A coalition of road safety charities, emergency services and health experts have today made fresh calls for MPs to reduce the drink-driving limit in England and Wales.

The call comes after statistics show progress on drink-driving stalling since 2010, with 240 deaths and more than 8,000 casualties reported each year.

A short animation by The Institute of Alcohol Studies (see below) shows how:

  • Drink-driving deaths have not fallen since 2010, with 240 deaths and more than 8,000 casualties each year
  • At 80mg alcohol per 100ml blood, England and Wales have one of the highest legal limits in the world; higher than Scotland, the rest of Europe,* Australia, New Zealand and South Africa
  • Reducing the legal limit to 50mg alcohol per 100ml blood would save at least 25 lives per year
  • The British Social Attitudes Survey shows 77% of the public support a lower legal limit.

In England and Wales, the drink drive limit is set at 80mg alcohol/100ml blood and has been since 1965. Drivers who drink up to this limit are six times more likely to be killed in an accident as drivers who have not consumed alcohol.

When Scotland lowered its limit to 50mg in December 2014, police figures showed a 12.5% decrease in drink drive offences in the first nine months. Northern Ireland is set to follow suit by lowering its drink-driving limit before the end of 2016.

Drink-driving costs Great Britain £800million each year and the majority (60%) of those killed or injured are people other than the driver, according the the Department for Transport. In addition to popular support among the public for a lower limit, a host of organisations are also in favour, including the RAC Foundation, BRAKE, the Police Federation, Fire Brigade Union, Royal College of Emergency Medicine and the AA.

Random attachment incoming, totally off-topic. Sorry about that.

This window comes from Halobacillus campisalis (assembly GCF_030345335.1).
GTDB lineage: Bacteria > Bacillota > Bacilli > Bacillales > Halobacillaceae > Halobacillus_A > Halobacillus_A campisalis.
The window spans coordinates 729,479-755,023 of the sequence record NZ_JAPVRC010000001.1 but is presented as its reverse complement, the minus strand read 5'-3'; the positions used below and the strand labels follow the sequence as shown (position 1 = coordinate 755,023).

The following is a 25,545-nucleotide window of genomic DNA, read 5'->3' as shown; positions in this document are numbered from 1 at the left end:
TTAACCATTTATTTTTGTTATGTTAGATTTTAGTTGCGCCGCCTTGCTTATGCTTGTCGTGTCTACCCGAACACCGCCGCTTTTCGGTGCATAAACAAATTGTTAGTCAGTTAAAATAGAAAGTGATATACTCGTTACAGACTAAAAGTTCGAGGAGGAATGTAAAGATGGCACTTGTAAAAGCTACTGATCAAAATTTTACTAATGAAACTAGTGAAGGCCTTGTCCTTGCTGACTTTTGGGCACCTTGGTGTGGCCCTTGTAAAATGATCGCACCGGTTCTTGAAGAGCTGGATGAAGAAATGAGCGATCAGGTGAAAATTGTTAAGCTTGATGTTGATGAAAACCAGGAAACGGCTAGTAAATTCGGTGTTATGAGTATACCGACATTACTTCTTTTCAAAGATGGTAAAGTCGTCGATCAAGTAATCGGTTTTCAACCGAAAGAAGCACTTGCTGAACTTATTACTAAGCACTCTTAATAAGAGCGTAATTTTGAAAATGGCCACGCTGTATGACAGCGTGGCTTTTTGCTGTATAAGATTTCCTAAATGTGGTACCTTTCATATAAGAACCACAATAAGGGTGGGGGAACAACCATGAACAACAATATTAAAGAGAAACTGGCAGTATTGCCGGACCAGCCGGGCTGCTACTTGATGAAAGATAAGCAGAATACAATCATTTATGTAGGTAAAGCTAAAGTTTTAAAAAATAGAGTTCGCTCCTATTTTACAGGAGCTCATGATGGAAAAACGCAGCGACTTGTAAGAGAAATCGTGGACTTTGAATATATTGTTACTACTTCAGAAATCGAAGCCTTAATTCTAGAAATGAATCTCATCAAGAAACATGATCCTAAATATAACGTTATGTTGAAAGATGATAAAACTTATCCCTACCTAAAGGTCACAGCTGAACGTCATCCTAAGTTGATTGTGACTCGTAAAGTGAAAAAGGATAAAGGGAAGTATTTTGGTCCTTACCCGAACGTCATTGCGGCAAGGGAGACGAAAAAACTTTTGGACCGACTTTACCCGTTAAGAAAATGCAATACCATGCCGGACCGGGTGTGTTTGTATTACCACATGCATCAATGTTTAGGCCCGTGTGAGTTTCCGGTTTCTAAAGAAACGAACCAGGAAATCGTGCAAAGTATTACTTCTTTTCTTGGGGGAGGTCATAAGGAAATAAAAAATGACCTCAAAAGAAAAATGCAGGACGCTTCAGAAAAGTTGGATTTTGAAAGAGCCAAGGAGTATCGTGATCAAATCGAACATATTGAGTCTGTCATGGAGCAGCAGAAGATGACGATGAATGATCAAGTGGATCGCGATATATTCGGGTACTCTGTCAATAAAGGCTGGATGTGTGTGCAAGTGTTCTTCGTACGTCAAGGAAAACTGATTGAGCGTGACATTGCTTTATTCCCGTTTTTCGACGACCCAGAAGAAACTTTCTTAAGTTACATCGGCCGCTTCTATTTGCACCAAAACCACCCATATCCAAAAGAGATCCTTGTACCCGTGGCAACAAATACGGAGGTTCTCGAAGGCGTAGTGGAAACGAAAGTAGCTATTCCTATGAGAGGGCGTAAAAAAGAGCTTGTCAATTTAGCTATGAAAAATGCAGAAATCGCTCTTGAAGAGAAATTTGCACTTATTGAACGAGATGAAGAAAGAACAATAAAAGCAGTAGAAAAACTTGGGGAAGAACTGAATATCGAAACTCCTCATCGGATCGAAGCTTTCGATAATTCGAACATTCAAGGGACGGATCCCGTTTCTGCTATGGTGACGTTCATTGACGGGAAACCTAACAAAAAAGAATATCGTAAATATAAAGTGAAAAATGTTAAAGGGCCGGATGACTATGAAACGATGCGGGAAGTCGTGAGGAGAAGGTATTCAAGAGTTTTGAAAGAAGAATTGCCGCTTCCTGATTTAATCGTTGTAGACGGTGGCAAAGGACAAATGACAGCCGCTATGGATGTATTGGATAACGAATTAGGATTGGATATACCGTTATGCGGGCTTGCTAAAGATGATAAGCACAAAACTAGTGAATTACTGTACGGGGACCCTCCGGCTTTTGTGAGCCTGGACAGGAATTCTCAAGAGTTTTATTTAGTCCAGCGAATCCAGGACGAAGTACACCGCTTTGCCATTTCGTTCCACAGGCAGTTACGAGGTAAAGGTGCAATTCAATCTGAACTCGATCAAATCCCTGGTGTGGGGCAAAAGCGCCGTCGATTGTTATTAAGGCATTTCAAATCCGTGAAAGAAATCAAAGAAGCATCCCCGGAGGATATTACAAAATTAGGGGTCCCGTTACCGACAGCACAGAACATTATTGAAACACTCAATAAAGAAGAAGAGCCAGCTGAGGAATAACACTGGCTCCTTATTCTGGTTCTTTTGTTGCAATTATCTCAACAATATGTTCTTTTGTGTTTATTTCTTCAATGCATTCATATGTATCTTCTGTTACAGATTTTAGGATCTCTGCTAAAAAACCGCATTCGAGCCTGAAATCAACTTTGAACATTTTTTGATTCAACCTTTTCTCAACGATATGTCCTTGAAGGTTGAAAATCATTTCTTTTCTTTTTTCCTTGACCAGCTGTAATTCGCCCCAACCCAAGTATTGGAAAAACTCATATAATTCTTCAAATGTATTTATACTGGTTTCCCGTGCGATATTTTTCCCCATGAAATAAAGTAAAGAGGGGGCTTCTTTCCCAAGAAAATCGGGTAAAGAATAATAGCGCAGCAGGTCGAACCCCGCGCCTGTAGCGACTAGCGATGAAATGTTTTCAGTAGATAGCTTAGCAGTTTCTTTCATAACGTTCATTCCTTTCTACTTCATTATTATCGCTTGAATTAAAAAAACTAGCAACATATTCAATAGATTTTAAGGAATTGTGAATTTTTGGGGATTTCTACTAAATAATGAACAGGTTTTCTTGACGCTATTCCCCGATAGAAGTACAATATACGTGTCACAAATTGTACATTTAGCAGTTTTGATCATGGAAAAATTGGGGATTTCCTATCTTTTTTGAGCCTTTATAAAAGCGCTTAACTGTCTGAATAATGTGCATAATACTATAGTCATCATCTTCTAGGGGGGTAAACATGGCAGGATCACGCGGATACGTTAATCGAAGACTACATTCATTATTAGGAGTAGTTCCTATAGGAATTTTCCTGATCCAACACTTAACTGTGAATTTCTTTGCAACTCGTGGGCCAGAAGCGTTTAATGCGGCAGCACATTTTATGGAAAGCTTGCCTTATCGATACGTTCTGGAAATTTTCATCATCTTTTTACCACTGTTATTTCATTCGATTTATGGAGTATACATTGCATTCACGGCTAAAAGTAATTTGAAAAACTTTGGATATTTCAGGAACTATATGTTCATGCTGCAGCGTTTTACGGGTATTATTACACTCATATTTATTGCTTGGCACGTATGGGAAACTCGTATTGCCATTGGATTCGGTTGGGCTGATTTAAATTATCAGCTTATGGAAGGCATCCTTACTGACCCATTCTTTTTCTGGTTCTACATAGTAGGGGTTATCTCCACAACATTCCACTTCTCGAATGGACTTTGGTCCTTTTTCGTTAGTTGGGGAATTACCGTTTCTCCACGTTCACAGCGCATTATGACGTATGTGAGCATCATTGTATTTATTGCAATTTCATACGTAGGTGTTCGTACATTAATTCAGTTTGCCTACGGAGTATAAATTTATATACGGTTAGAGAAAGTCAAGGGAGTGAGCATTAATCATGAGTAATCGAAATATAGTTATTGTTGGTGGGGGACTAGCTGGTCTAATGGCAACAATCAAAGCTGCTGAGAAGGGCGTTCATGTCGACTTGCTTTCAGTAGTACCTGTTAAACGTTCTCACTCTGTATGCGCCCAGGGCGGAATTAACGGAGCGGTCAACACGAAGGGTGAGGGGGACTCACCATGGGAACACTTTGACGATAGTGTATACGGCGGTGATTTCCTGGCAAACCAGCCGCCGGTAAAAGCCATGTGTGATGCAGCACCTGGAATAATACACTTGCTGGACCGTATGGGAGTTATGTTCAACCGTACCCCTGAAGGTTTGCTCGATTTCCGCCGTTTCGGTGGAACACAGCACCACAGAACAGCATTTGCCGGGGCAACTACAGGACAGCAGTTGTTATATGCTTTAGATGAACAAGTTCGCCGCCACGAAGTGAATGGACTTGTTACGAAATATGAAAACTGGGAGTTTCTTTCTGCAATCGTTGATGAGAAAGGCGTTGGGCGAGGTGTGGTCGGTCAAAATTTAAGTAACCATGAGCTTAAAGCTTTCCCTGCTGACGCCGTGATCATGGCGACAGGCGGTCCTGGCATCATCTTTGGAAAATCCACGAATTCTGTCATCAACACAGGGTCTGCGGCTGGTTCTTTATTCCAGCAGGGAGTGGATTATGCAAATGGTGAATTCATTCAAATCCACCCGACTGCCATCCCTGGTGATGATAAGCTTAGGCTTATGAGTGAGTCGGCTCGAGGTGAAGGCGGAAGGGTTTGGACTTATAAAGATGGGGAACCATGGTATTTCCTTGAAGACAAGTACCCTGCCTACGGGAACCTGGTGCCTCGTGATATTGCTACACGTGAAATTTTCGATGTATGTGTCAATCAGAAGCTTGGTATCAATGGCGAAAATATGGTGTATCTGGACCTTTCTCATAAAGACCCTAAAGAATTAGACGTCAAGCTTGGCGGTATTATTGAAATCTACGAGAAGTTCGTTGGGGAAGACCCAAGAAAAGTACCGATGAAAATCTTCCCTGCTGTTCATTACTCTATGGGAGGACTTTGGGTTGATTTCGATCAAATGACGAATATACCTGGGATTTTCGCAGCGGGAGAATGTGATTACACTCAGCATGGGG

Katherine Brown, Director at the Institute of Alcohol Studies, said

“Recent decades have seen great improvements in road safety, but progress on drink-driving has ground to a halt. With hundreds of lives lost each year, we can’t afford to let England and Wales fall behind our neighbours in road safety standards.

“It’s time the Government looked at the evidence and what other countries are doing to save lives and make roads safer. We need to make drink-driving a thing of the past, and to do this we need a lower drink drive limit.”

Steve Gooding, director of the RAC Foundation, said:

“Policy in this area hasn’t moved for half a century, but in the face of mounting evidence it increasingly falls on opponents of a limit reduction to defend the status quo, rather than asking those who support a cut to keep making their case.”

Please watch the animation ‘Save lives, safer roads, lower the drink-drive limit‘, produced by The Institute of Alcohol Studies to find out more. For more information on the campaign please visit the webpage www.ias.org.uk/lowerlimit



IAS – Lowering the drink-drive limit from The Institute of Alcohol Studies on Vimeo.

* Malta, the only other European country with a 0.8mg/ml limit, has recently announced proposals to lower its legal limit to 0.5mg/ml